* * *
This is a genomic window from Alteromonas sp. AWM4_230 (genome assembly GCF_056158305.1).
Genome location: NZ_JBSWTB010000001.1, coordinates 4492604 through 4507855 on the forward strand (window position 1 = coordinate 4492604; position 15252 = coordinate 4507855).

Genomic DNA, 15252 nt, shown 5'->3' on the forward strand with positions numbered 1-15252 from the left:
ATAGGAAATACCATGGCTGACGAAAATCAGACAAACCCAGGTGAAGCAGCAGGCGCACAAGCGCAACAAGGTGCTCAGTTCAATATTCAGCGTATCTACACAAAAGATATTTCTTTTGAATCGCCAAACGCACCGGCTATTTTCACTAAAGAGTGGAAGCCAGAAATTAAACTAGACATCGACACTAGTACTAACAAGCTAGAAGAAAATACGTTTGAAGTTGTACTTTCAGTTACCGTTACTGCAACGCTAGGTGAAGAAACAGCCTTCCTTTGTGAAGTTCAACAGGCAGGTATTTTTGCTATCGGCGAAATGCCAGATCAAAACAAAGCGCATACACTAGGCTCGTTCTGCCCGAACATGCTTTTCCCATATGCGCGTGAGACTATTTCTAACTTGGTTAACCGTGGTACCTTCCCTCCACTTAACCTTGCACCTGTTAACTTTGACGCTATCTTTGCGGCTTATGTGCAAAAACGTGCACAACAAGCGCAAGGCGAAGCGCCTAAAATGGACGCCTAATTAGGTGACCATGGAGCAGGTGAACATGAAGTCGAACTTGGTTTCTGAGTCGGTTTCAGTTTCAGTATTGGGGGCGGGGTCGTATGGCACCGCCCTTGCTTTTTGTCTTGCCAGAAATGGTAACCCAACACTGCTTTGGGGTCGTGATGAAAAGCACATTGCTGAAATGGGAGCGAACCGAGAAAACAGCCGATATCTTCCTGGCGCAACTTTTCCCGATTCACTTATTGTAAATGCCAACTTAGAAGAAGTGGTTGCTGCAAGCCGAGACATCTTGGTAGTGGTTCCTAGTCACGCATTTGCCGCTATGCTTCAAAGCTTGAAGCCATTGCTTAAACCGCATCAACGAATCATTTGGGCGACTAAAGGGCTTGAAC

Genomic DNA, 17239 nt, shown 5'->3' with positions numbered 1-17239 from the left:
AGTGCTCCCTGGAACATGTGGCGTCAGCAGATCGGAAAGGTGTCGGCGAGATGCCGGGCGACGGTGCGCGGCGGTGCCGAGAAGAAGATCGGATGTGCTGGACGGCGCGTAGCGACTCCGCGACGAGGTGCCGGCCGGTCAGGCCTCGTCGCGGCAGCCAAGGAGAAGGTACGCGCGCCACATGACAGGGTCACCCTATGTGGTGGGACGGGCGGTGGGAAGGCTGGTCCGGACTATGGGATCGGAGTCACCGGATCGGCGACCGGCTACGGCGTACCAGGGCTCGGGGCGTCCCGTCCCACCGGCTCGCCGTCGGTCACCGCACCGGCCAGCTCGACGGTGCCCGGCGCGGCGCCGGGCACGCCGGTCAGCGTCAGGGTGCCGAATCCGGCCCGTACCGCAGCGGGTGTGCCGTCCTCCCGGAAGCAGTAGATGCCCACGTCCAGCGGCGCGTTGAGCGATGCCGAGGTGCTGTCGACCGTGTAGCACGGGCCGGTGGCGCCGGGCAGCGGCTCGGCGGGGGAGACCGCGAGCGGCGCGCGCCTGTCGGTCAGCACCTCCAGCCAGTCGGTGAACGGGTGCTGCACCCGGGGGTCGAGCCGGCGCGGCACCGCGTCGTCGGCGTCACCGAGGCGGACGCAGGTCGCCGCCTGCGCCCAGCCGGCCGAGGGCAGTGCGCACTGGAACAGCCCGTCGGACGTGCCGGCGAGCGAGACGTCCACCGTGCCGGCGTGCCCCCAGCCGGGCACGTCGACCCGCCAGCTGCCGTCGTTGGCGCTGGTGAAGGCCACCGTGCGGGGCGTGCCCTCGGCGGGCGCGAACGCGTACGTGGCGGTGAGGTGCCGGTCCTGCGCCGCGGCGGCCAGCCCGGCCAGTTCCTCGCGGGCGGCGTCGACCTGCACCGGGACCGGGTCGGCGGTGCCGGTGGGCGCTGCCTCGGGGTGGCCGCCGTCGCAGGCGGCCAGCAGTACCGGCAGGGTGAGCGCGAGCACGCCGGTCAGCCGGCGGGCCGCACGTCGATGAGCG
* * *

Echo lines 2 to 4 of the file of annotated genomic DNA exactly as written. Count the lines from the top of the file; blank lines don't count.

Genome location: NZ_JBSWTB010000001.1, coordinates 4492604 through 4507855 on the forward strand (window position 1 = coordinate 4492604; position 15252 = coordinate 4507855).

Genomic DNA, 15252 nt, shown 5'->3' on the forward strand with positions numbered 1-15252 from the left:
ATAGGAAATACCATGGCTGACGAAAATCAGACAAACCCAGGTGAAGCAGCAGGCGCACAAGCGCAACAAGGTGCTCAGTTCAATATTCAGCGTATCTACACAAAAGATATTTCTTTTGAATCGCCAAACGCACCGGCTATTTTCACTAAAGAGTGGAAGCCAGAAATTAAACTAGACATCGACACTAGTACTAACAAGCTAGAAGAAAATACGTTTGAAGTTGTACTTTCAGTTACCGTTACTGCAACGCTAGGTGAAGAAACAGCCTTCCTTTGTGAAGTTCAACAGGCAGGTATTTTTGCTATCGGCGAAATGCCAGATCAAAACAAAGCGCATACACTAGGCTCGTTCTGCCCGAACATGCTTTTCCCATATGCGCGTGAGACTATTTCTAACTTGGTTAACCGTGGTACCTTCCCTCCACTTAACCTTGCACCTGTTAACTTTGACGCTATCTTTGCGGCTTATGTGCAAAAACGTGCACAACAAGCGCAAGGCGAAGCGCCTAAAATGGACGCCTAATTAGGTGACCATGGAGCAGGTGAACATGAAGTCGAACTTGGTTTCTGAGTCGGTTTCAGTTTCAGTATTGGGGGCGGGGTCGTATGGCACCGCCCTTGCTTTTTGTCTTGCCAGAAATGGTAACCCAACACTGCTTTGGGGTCGTGATGAAAAGCACATTGCTGAAATGGGAGCGAACCGAGAAAACAGCCGATATCTTCCTGGCGCAACTTTTCCCGATTCACTTATTGTAAATGCCAACTTAGAAGAAGTGGTTGCTGCAAGCCGAGACATCTTGGTAGTGGTTCCTAGTCACGCATTTGCCGCTATGCTTCAAAGCTTGAAGCCATTGCTTAAACCGCATCAACGAATCATTTGGGCGACTAAAGGGCTTGAAC